It’s fair to say that consumers have a right to assume that even manufacturers of the most affordable cars on the market will be taking measures to ensure that their models are as secure as possible. While newcomers such as the all-electric Audi e-tron SUV and revised Land Rover Evoque received a ‘superior’ rating by Thatcham Research, we and many others found it extremely disappointing that the Suzuki Jimny was deemed ‘unacceptable’ and the Toyota Corolla Hybrid, advanced hydrogen-powered Hyundai Nexo, new Kia ProCeed and even the Lexus UX were rated ‘poor’.

Particularly for the alternatively-fuelled vehicles (AFV) cited, this new test identifying that their keyless entry systems are susceptible to relay attack is incomprehensible, but it must be stated that the Jimny’s problem is its lack of security features and options, with keyless entry/start unavailable.

The SMMT, however, criticised Thatcham Research’s new vehicle security ratings scheme on the basis that it doesn’t take into account different trim levels and specifications and therefore fails to compare like for like in a fair way. Their arguments are appreciable, but security should be something all OEMs work hard to uphold. While it’s true to an extent that the new tests may make criminals’ activities easier in terms of focussing their attention, they must surely be of benefit for car buying and leasing customers plus fleets to weigh up when choosing models.


Vehicle tracking company datapublished in Q1 2019 identified that three years ago 66% of stolen vehicles equipped with one of the firm’s devices were subjected to relay theft, and this figure rose sharply to 80% by 2017 before increasing again to 88% during 2018. Mercedes-Benz models accounted for four of the top ten cars stolen by hacking their keyless entry systems, while the BMW 3 Series and X5 have also consistently appeared in recent years’ rankings.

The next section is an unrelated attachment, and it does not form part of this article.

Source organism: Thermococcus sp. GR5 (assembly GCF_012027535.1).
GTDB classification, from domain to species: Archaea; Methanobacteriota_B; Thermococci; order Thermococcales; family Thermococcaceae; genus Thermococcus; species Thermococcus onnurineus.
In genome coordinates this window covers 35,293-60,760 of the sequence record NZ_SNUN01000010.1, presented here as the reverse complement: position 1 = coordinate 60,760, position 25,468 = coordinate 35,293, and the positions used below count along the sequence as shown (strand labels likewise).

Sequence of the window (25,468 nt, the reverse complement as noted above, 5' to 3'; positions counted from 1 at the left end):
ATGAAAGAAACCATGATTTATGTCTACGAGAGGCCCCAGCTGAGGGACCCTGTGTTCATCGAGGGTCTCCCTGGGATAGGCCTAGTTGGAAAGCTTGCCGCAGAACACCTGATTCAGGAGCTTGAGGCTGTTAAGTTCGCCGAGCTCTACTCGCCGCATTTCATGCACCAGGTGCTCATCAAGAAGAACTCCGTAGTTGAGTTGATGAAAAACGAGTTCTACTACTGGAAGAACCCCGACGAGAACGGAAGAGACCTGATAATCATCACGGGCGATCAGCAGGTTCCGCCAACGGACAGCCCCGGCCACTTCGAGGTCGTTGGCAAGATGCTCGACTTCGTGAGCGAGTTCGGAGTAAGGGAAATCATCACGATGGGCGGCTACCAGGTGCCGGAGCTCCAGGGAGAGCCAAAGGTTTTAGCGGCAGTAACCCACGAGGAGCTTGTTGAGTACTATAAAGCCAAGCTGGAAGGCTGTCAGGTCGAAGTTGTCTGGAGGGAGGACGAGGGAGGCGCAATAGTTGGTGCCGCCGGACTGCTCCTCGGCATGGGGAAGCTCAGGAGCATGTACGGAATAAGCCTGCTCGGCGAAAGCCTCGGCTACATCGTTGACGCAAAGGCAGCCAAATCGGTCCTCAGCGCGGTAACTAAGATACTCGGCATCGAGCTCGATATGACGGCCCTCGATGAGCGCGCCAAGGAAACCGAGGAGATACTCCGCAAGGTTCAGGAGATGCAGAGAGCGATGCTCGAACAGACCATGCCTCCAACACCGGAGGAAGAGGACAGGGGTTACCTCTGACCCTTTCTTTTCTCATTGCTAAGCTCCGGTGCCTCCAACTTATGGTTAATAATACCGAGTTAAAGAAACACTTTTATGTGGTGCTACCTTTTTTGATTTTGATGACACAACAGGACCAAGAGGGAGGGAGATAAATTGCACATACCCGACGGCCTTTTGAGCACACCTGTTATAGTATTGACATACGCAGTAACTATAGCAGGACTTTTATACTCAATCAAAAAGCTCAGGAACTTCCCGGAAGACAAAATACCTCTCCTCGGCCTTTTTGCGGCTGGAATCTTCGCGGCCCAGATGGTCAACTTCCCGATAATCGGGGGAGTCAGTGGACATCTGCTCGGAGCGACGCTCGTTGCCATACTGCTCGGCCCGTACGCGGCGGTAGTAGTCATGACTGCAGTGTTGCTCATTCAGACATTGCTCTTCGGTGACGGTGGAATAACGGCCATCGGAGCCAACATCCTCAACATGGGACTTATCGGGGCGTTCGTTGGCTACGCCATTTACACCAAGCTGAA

The Office for National Statistics (ONS)6 paints the same picture, which is unsurprising to IMS based on our own pioneering work in the telematics and vehicle tracking markets, with UK car theft in general rising 9% during 2018, while the Association of British Insurers (ABI) reported an 11% increase in claims, undoubtedly fuelled by the proliferation of relay attacks.

Jaguar Land Rover models customarily demonstrate robustness when it comes to security tests, though, with Thatcham Research’s findings echoed by the German Automobile Club (ADAC), which assessed 237 models and found all JLR examples to be completely secure to relay attacks.

However, tests by What Car? magazine7 highlighted that some current models including the DS 3 Crossback and MY18 Land Rover Discovery can be hacked and stolen within just ten and thirty seconds respectively, which we feel will only add to consumer confusion, making it more vital than ever that common sense precautions are taken no matter the make and model.

Tesla cars, known for their tech-first approach, have been featuring in an increasing number of UK headlines7b regarding relay theft, but Electrek7c recently highlighted a report from the Highway Loss Data Institute in the States that identified that Tesla vehicles are around 90% less likely to be stolen compared to the average car.